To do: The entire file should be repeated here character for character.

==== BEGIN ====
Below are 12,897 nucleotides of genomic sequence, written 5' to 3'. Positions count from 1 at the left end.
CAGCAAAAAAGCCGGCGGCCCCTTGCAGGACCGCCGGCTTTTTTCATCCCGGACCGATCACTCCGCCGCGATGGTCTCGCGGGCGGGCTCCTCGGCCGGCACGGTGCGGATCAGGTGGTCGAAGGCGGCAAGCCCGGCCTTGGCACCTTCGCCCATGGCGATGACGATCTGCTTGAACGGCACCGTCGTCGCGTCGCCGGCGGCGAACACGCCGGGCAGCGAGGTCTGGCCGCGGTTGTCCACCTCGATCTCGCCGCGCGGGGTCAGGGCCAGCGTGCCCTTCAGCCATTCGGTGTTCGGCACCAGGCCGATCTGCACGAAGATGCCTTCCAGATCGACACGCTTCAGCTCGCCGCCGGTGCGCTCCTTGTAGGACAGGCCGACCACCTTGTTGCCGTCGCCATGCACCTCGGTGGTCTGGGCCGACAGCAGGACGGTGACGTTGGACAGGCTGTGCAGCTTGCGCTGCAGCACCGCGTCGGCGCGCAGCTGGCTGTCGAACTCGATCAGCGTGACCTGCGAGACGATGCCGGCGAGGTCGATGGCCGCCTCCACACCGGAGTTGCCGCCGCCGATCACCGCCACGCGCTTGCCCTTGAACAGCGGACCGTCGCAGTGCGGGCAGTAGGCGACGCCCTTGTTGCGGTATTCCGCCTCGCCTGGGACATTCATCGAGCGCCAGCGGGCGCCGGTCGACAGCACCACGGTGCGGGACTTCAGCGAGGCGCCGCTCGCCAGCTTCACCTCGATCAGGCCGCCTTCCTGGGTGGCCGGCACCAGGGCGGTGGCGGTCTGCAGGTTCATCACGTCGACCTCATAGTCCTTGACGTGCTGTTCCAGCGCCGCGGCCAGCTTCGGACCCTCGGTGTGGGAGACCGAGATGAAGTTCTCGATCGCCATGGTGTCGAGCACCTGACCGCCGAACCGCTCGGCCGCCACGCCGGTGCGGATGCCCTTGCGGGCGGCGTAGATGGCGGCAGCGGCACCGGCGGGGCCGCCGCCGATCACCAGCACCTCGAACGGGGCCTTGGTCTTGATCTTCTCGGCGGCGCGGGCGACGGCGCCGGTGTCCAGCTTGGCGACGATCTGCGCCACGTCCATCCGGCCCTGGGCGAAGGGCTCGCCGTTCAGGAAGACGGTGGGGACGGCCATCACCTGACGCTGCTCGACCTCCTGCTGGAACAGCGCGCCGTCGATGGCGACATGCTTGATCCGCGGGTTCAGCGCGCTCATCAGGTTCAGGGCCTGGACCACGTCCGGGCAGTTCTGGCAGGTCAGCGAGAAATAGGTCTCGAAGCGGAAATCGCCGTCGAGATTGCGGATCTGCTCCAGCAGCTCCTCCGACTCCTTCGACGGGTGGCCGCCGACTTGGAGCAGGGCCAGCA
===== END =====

Below are 12,897 nucleotides of genomic sequence, written 5' to 3'. Positions count from 1 at the left end.
CAGCAAAAAAGCCGGCGGCCCCTTGCAGGACCGCCGGCTTTTTTCATCCCGGACCGATCACTCCGCCGCGATGGTCTCGCGGGCGGGCTCCTCGGCCGGCACGGTGCGGATCAGGTGGTCGAAGGCGGCAAGCCCGGCCTTGGCACCTTCGCCCATGGCGATGACGATCTGCTTGAACGGCACCGTCGTCGCGTCGCCGGCGGCGAACACGCCGGGCAGCGAGGTCTGGCCGCGGTTGTCCACCTCGATCTCGCCGCGCGGGGTCAGGGCCAGCGTGCCCTTCAGCCATTCGGTGTTCGGCACCAGGCCGATCTGCACGAAGATGCCTTCCAGATCGACACGCTTCAGCTCGCCGCCGGTGCGCTCCTTGTAGGACAGGCCGACCACCTTGTTGCCGTCGCCATGCACCTCGGTGGTCTGGGCCGACAGCAGGACGGTGACGTTGGACAGGCTGTGCAGCTTGCGCTGCAGCACCGCGTCGGCGCGCAGCTGGCTGTCGAACTCGATCAGCGTGACCTGCGAGACGATGCCGGCGAGGTCGATGGCCGCCTCCACACCGGAGTTGCCGCCGCCGATCACCGCCACGCGCTTGCCCTTGAACAGCGGACCGTCGCAGTGCGGGCAGTAGGCGACGCCCTTGTTGCGGTATTCCGCCTCGCCTGGGACATTCATCGAGCGCCAGCGGGCGCCGGTCGACAGCACCACGGTGCGGGACTTCAGCGAGGCGCCGCTCGCCAGCTTCACCTCGATCAGGCCGCCTTCCTGGGTGGCCGGCACCAGGGCGGTGGCGGTCTGCAGGTTCATCACGTCGACCTCATAGTCCTTGACGTGCTGTTCCAGCGCCGCGGCCAGCTTCGGACCCTCGGTGTGGGAGACCGAGATGAAGTTCTCGATCGCCATGGTGTCGAGCACCTGACCGCCGAACCGCTCGGCCGCCACGCCGGTGCGGATGCCCTTGCGGGCGGCGTAGATGGCGGCAGCGGCACCGGCGGGGCCGCCGCCGATCACCAGCACCTCGAACGGGGCCTTGGTCTTGATCTTCTCGGCGGCGCGGGCGACGGCGCCGGTGTCCAGCTTGGCGACGATCTGCGCCACGTCCATCCGGCCCTGGGCGAAGGGCTCGCCGTTCAGGAAGACGGTGGGGACGGCCATCACCTGACGCTGCTCGACCTCCTGCTGGAACAGCGCGCCGTCGATGGCGACATGCTTGATCCGCGGGTTCAGCGCGCTCATCAGGTTCAGGGCCTGGACCACGTCCGGGCAGTTCTGGCAGGTCAGCGAGAAATAGGTCTCGAAGCGGAAATCGCCGTCGAGATTGCGGATCTGCTCCAGCAGCTCCTCCGACTCCTTCGACGGGTGGCCGCCGACTTGGAGCAGGGCCAGCA